Step aside Veuve Clicquot Polo Classic (it was on June 3rd), Harriman Cup (it’s a Yale versus UVA game, so no Argentinian pros), and Greenwich Polo Club (well, I still have them on my calendar). There is a new contender attracting New Yorkers whose idea of an afternoon in nature includes getting dressed up with a glass of champagne in hand: Meadow Brook Polo Club. Founded in 1881, the United States’ first polo club is having a renaissance under new ownership. I attended a match there last Saturday, and not only did I meet the owners and their families, but with my VIP after-party ticket, I was invited to roam their Georgian estate and grounds, casually mingle with players, and even frolic in the field with the ponies accompanied by Nicaraguan stablemen (brush up your Spanish folks!). It was a next-level experience.
The History of Polo
For those who don’t know, polo is an ancient sport—rumored to have been played by nomadic warriors or at least Persians and Turkomans over 2,000 years ago. The current iteration of the sport migrated from India to the British empire in the 1850s, and during the twentieth century, Argentinians and Americans rose to dominate the sport. Polo attracts a pleasant mix of socialites, history nerds, equestrians, hang-arounds, and dare-devils. The sport is all about speed. Players mount a new horse for each new chukker—7 min period of play—to keep the advantage of explosivity. Riding at speeds of up to 60 kilometers per hour (37 mph), teams of four aim to drive the ball through vertical goalposts to score. Like most equestrian sports, teams are mixed.
In the 1920s-40s, during “the golden age of polo,” Long Island was at the center of the sport, some 50 fields dotted the area. Between 1916 and 1953, Meadow Brook Polo Club hosted 28 of the 31 United States Opens. Watching it was a popular pastime for locals. In 1928, 100,000 people watched players swing their mallets through the air during a thrilling game of 6-chukkers as players from the United States battled rival Argentinians in the Cup of the Americas.
Back then, in the winter months, ponies and their riders migrated to their estates in South Carolina. This included American polo pioneers such as Thomas Hitchcock, W. C. Eustis, and Harry Payne Whitney. Although the sport is smaller today, polo players and their entourage are still snowbirds, now they head to winter equine mecca Wellington, Florida. That is where the C.V. Whitney Cup takes place. And although there are fewer industrialist-era estates in Long Island, they still exist.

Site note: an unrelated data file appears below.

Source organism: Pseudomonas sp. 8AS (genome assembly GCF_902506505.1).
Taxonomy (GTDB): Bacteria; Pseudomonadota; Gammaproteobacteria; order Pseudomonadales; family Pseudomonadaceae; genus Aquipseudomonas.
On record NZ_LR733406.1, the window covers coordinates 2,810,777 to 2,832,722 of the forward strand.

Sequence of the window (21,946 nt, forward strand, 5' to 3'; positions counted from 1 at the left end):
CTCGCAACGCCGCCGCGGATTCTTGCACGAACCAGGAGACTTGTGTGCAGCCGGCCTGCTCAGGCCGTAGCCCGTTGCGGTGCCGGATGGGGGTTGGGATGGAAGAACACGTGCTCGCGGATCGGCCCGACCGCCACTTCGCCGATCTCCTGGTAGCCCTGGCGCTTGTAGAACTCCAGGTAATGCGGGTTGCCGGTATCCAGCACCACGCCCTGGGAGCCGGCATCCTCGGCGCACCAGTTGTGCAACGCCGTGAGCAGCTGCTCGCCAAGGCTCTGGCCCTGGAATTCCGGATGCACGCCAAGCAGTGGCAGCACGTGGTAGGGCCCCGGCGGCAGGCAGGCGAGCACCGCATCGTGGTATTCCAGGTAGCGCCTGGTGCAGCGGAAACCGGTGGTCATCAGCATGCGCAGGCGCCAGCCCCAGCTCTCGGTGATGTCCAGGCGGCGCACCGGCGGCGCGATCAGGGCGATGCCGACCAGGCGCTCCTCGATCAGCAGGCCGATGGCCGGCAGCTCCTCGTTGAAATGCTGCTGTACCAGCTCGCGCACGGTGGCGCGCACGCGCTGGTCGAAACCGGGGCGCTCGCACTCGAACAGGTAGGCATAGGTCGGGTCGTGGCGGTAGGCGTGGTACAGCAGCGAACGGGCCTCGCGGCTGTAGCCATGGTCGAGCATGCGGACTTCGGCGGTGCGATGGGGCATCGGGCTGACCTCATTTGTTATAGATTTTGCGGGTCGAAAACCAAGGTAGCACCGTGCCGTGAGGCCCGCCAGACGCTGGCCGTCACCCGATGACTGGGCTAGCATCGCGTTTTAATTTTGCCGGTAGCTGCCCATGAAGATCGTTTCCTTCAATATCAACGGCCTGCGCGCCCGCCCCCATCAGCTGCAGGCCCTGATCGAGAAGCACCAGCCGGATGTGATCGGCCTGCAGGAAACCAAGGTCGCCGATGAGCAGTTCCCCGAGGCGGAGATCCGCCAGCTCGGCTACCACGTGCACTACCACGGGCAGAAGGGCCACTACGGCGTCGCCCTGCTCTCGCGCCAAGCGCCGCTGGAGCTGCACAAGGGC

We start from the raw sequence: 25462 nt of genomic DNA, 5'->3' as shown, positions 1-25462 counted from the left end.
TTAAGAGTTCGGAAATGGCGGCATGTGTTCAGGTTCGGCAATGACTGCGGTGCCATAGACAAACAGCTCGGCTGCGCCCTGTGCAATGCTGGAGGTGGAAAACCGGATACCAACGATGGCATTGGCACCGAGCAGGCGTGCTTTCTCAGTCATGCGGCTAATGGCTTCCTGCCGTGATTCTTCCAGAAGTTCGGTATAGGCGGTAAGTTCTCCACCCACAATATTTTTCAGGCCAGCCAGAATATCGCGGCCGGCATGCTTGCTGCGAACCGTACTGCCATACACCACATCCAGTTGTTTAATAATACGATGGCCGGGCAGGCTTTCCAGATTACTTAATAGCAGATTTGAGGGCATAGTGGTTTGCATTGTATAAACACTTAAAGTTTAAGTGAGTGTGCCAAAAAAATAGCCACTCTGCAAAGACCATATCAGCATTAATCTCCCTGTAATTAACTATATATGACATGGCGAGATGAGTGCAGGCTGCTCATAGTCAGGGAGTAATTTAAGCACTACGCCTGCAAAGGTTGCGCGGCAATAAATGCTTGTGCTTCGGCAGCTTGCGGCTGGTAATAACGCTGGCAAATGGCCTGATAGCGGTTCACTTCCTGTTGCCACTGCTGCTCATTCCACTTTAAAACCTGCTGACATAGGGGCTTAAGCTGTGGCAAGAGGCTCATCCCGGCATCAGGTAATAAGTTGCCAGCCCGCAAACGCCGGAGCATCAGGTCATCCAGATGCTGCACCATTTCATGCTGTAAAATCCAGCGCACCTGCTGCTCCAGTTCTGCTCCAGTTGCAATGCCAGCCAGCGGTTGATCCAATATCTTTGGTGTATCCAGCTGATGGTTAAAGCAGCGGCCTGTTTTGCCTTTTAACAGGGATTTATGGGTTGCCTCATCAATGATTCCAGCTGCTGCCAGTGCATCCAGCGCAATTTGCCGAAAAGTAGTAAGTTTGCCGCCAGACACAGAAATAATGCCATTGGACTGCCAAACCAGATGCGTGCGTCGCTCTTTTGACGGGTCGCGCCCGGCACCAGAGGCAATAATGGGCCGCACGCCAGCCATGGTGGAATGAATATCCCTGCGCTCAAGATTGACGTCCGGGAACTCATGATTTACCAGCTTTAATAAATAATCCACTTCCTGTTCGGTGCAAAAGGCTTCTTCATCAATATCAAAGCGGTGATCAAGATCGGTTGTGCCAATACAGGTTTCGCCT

The Apres-Polo Party at Groton Place
Chetan Krishna, Meadow Brook Polo Club’s newest owner, owns one of them. Groton Place, a 108-acre estate with a Georgian-style manor house serving as its centerpiece, in Old Westbury. Designed by Henry Renwick Sedgwick for Robert Winthrop in 1932. Scenes in Woody Allen’s titles “Blue Jasmine” and “Cafe Society” were filmed there and it figurated in an episode of “Gossip Girls,” among others. It is stunning. As I mentioned, Krishna hosts apres-polo parties for his guests at this estate. After being blown away by horsepower and riveting ball play—all while sipping champagne—you are invited for dinner, drinks, dancing, and, if you make it past midnight, a dip in the pool at this 1930s old-world estate. Need I say more? If you need a break from the party just stroll (or take a golf cart) down to one of the 17 stables to pet a horse.
I hitched a ride to the apres-polo party with Krishna’s business partner Dennis—they met in the telecom business—and one of the Argentinian trainers. “Join our polo-party-polo-party-polo-party life,” she cooed. “There is something for everyone,” she continued telling me about how she trains kids and beginners in Rodapolo, where players ride an electric wheel instead of a horse—”all the rage in Argentina.” Meadow Brook Polo Club has nine polo fields where they rotate games and training, so as not to ruin the grass. The estate houses 96 horses, and 48 of them are Krishna’s. He started playing polo only a couple of years back and will be competing in tournaments at his club and at others across New York and Connecticut throughout the summer.
Krishna plays in the Dracarys—taking its name from the fire-breathing command used by the Targaryens in “Game of Thrones.” They came in second out of three in the tournament but were playing again the following Sunday at Greenwich Polo Club, which was founded by Peter Brandt. Situated adjacent to his art foundation, The Brandt Foundation in Connecticut.
You might think polo is only for the elite, but it really isn’t. You don’t actually need your own horses—the club will supply them for you. Like any team sport, it’s social and enjoyable, and Meadow Brook Polo Club is trying to make it more accessible.
Meadow Brook Polo Club Academy
But it’s not all fun and games. There is also business involved in this venture. Krishna and Dennis’s hope is to get people hooked on polo. Their website also advertises various sponsorship opportunities for businesses to access their clientele. The club’s academy with classes accommodates all levels, and every Saturday until the middle of September, the club hosts a tournament with a variety of ticket types ranging from seats on the bleachers and tailgate options to the full-blown Great Gatsby experience with dinner and a party at the estate. I highly recommend the last option that will allow you to step back in time, to the golden era of polo.
To add to the fun, every Saturday is host to a different theme with Parisian Picnic, Mad Hatter Tea Party, Roaring Twenties, and Casino Royale coming up.
The parties will get big, so go before word hits the town. The secret is out.